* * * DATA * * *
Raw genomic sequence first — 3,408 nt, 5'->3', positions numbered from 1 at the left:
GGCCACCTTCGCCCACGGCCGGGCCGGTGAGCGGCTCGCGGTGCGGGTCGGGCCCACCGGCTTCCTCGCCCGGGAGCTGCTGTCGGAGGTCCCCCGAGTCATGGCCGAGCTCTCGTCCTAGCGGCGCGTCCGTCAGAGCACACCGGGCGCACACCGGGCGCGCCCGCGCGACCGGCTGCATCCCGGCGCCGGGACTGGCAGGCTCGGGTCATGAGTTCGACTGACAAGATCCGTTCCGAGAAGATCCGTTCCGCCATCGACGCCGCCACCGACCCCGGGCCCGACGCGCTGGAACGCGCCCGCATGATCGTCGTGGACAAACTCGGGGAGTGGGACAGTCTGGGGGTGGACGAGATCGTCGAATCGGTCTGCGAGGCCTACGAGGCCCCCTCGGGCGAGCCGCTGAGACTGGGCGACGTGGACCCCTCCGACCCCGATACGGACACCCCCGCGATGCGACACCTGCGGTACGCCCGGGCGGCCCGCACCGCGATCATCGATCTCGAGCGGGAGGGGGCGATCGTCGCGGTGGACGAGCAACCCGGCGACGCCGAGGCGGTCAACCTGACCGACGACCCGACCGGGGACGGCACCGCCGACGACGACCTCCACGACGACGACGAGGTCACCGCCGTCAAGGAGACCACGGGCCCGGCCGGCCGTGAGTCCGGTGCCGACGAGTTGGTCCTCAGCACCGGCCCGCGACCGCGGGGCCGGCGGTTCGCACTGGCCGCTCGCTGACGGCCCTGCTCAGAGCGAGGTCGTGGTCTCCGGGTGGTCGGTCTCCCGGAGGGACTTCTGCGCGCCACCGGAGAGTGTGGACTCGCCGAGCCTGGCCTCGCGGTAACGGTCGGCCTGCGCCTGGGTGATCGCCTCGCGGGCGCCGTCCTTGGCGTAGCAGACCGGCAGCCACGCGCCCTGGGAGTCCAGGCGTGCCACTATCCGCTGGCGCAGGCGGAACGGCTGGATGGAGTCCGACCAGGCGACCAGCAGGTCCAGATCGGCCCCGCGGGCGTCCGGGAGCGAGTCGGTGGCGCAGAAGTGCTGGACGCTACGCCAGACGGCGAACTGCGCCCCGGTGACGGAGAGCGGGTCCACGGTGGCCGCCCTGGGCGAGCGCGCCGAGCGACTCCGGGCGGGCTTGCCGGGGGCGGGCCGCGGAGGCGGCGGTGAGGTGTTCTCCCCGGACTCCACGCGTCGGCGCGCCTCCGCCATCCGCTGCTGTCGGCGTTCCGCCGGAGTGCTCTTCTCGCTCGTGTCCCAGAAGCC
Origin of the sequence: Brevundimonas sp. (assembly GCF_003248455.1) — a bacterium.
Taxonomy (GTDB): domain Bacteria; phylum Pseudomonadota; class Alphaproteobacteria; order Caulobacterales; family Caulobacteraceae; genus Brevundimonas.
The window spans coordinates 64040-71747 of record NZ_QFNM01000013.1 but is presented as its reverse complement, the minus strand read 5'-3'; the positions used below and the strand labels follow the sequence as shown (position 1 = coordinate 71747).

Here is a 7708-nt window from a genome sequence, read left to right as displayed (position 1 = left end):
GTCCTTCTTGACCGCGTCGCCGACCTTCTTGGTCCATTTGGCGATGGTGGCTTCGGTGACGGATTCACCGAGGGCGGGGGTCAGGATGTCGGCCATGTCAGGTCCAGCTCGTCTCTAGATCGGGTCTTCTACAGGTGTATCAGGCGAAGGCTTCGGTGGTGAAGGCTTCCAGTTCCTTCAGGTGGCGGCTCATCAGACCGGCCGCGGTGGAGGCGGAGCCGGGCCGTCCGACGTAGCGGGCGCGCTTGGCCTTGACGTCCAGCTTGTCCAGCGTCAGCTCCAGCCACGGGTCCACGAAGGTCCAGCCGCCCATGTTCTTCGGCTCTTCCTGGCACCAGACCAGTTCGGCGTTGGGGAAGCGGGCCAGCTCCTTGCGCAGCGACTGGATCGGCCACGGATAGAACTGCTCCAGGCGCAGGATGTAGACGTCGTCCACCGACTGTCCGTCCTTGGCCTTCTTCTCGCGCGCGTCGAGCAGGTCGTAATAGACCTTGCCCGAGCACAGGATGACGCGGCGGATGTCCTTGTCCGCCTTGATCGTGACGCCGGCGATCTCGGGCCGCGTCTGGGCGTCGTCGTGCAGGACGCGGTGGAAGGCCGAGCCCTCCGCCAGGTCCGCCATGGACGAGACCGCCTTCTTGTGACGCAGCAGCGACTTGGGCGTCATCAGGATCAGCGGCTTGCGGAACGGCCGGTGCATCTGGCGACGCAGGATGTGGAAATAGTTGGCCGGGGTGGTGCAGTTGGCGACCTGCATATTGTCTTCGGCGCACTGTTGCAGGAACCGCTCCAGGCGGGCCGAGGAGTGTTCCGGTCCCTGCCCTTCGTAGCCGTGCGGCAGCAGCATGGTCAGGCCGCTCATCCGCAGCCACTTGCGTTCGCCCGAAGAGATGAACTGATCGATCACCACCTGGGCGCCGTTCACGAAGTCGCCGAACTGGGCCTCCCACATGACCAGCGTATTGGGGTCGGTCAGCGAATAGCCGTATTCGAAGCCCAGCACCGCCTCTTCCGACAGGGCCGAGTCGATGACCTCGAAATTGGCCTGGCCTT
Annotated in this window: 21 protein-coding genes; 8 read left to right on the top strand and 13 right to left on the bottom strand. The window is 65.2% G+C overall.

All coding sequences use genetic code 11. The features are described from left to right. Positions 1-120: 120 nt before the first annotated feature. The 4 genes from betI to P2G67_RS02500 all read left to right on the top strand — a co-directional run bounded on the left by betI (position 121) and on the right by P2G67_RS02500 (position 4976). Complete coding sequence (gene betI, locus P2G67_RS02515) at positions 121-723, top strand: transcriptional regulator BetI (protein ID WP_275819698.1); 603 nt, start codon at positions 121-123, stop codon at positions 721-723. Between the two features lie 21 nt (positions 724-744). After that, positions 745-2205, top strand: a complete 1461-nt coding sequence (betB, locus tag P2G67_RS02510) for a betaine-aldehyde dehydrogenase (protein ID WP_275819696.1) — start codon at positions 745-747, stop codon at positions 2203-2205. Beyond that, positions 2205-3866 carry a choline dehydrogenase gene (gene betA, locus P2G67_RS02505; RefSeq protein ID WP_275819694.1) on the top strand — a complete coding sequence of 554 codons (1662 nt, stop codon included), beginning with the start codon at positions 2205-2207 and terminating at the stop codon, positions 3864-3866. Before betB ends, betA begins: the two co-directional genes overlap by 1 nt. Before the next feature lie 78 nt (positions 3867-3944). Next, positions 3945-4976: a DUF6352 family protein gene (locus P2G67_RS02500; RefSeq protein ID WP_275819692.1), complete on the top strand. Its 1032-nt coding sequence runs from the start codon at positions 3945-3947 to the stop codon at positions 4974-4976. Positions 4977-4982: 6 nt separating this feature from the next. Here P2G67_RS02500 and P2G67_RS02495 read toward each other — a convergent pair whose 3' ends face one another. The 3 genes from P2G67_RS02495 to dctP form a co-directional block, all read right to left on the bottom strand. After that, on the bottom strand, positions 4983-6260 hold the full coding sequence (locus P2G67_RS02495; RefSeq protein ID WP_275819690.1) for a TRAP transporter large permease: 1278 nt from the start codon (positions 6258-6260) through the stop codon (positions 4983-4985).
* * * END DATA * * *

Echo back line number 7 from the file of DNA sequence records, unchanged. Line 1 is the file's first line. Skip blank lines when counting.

GTCCTTCTTGACCGCGTCGCCGACCTTCTTGGTCCATTTGGCGATGGTGGCTTCGGTGACGGATTCACCGAGGGCGGGGGTCAGGATGTCGGCCATGTCAGGTCCAGCTCGTCTCTAGATCGGGTCTTCTACAGGTGTATCAGGCGAAGGCTTCGGTGGTGAAGGCTTCCAGTTCCTTCAGGTGGCGGCTCATCAGACCGGCCGCGGTGGAGGCGGAGCCGGGCCGTCCGACGTAGCGGGCGCGCTTGGCCTTGACGTCCAGCTTGTCCAGCGTCAGCTCCAGCCACGGGTCCACGAAGGTCCAGCCGCCCATGTTCTTCGGCTCTTCCTGGCACCAGACCAGTTCGGCGTTGGGGAAGCGGGCCAGCTCCTTGCGCAGCGACTGGATCGGCCACGGATAGAACTGCTCCAGGCGCAGGATGTAGACGTCGTCCACCGACTGTCCGTCCTTGGCCTTCTTCTCGCGCGCGTCGAGCAGGTCGTAATAGACCTTGCCCGAGCACAGGATGACGCGGCGGATGTCCTTGTCCGCCTTGATCGTGACGCCGGCGATCTCGGGCCGCGTCTGGGCGTCGTCGTGCAGGACGCGGTGGAAGGCCGAGCCCTCCGCCAGGTCCGCCATGGACGAGACCGCCTTCTTGTGACGCAGCAGCGACTTGGGCGTCATCAGGATCAGCGGCTTGCGGAACGGCCGGTGCATCTGGCGACGCAGGATGTGGAAATAGTTGGCCGGGGTGGTGCAGTTGGCGACCTGCATATTGTCTTCGGCGCACTGTTGCAGGAACCGCTCCAGGCGGGCCGAGGAGTGTTCCGGTCCCTGCCCTTCGTAGCCGTGCGGCAGCAGCATGGTCAGGCCGCTCATCCGCAGCCACTTGCGTTCGCCCGAAGAGATGAACTGATCGATCACCACCTGGGCGCCGTTCACGAAGTCGCCGAACTGGGCCTCCCACATGACCAGCGTATTGGGGTCGGTCAGCGAATAGCCGTATTCGAAGCCCAGCACCGCCTCTTCCGACAGGGCCGAGTCGATGACCTCGAAATTGGCCTGGCCTT